Tuesday, 22 May 2018

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Changing the Face of STEM to help girls #MakeWhatsNext

Girls in Tech, STEM, Brussels, Microsoft and UNESCO, #MakeWhatsNext | © Microsoft

A series of events in Brussels and across Europe took place this month to challenge the gender digital gap and to raise the profile of STEM studies.

To mark Girls in ICT Day on April 26 and STEM Discovery week, UNESCO, UN Women and UNRIC took part in Microsoft Europe's event to empower young women and girls to demystify the challenges of STEM and to embrace the huge opportunities of the digital revolution.

Justine Sass, Chief of Education for Inclusion and Gender Equality UNESCO Paris and co-author of the “Cracking the Code” report (UNESCO 2017) shared findings on the root causes of gender inequality in STEM while Dagmar Schumacher, Director of UN Women Brussels, stressed the importance of gender equality for human development. 

#MakeWhatsNext STEM event, Brussels, UNESCO-Microsoft | © Microsoft

The Changing the Face of STEM event co-organised with UNESCO, was a pro-active one-day workshop with young women and boys and a variety of strong speakers highlighting why early exposure and considering studies and a career in STEM matters, and will have significant impact on the economy and society. There were many personal stories, professional experiences on AI and robotics and a debate on the usual road blocks in STEM education. The audience was also invited to experience interactive technology demos that hack STEM learning. Shannon McDaniel, one of the inspirational female role models, shared her journey and how with a PhD in geophysics she is now working on climate change issues as the Director of Data Strategy Global Covenant of Mayors. “We need to see more female role models in STEM careers at a younger age, so we normalize our presence in the industries.”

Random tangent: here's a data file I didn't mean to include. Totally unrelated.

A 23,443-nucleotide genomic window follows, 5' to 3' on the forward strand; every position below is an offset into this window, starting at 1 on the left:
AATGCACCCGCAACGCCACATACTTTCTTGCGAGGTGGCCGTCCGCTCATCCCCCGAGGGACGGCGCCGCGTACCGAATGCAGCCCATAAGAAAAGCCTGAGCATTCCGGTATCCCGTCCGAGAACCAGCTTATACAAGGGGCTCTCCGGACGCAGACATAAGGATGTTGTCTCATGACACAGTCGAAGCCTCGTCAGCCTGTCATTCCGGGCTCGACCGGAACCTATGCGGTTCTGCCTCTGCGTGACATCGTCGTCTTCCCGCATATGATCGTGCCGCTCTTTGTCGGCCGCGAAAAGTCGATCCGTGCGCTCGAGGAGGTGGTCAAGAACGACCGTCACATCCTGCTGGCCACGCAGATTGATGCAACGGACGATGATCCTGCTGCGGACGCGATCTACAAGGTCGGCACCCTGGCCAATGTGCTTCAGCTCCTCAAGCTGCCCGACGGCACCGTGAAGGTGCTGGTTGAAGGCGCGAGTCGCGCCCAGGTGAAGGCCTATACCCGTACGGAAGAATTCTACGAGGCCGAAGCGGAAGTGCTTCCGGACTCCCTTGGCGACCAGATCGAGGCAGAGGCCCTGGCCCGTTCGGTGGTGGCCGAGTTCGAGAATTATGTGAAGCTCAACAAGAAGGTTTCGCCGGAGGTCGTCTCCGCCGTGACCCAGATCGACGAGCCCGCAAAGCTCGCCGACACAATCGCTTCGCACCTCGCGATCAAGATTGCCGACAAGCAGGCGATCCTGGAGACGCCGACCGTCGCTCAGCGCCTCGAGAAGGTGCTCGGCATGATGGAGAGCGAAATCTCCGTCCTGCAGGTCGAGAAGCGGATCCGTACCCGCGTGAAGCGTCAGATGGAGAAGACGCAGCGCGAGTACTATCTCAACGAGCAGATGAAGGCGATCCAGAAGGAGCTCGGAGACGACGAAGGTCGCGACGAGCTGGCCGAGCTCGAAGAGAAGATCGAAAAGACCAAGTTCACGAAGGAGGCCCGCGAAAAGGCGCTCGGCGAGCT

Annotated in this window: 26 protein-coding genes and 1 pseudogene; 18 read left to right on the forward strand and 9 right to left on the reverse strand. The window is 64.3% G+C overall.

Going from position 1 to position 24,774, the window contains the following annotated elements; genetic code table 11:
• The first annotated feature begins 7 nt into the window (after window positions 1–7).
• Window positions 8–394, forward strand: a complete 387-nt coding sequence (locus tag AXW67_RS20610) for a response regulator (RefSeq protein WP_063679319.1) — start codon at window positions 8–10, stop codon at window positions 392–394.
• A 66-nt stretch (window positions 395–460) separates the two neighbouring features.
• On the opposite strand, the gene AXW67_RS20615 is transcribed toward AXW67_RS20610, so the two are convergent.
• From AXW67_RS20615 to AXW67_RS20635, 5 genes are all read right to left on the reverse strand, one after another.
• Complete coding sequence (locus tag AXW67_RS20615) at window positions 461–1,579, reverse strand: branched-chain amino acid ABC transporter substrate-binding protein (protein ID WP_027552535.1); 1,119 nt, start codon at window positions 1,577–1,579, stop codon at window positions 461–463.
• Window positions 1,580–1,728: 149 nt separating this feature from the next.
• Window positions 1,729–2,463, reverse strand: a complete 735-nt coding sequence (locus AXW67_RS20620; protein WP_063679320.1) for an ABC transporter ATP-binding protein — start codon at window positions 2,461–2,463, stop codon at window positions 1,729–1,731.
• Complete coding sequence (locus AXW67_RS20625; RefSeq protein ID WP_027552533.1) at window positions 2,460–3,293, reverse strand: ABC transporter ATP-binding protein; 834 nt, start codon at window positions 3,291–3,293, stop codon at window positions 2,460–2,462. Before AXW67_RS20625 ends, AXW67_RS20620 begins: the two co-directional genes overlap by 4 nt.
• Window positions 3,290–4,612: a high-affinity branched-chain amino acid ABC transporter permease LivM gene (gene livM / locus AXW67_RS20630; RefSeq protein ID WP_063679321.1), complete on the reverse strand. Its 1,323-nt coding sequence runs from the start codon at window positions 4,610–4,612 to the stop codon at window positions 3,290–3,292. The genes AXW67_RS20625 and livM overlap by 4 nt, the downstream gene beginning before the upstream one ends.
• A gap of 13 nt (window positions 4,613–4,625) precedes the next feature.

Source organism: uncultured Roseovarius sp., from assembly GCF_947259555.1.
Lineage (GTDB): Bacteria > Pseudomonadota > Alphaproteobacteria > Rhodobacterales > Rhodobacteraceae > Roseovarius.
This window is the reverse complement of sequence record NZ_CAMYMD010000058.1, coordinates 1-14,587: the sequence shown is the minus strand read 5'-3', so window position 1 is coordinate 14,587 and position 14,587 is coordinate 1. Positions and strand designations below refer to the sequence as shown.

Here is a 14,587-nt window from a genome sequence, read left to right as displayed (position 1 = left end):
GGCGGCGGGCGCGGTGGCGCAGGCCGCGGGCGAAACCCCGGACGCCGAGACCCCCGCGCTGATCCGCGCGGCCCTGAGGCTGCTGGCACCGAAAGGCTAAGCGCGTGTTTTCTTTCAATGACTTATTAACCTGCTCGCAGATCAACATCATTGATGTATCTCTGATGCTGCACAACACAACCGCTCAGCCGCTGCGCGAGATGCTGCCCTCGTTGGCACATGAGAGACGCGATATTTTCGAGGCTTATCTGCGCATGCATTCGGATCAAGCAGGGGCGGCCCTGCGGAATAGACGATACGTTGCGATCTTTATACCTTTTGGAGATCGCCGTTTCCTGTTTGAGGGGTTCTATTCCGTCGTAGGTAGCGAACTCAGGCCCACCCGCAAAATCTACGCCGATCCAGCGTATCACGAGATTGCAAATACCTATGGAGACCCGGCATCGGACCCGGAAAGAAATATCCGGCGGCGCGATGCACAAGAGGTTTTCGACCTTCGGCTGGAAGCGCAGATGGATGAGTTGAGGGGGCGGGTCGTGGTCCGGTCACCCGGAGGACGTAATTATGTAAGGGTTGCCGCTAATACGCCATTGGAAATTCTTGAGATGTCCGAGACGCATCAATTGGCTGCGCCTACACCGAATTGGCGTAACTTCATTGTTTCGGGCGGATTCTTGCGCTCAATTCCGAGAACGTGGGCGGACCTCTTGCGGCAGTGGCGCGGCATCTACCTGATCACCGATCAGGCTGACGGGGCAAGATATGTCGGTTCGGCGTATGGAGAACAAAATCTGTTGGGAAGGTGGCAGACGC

All these events across Europe aim to encourage and enable more girls and women to participate and transform the digital economy. Closing the digital gender gap will help achieve the goals 4 & 5 of the Sustainable Development Goals. As Caroline Petit, Deputy Director of UNRIC commented, ' The engagement of social media channels is also critical to help girls to identify with inspiring female role models. We need to see and hear more about them in the media'.

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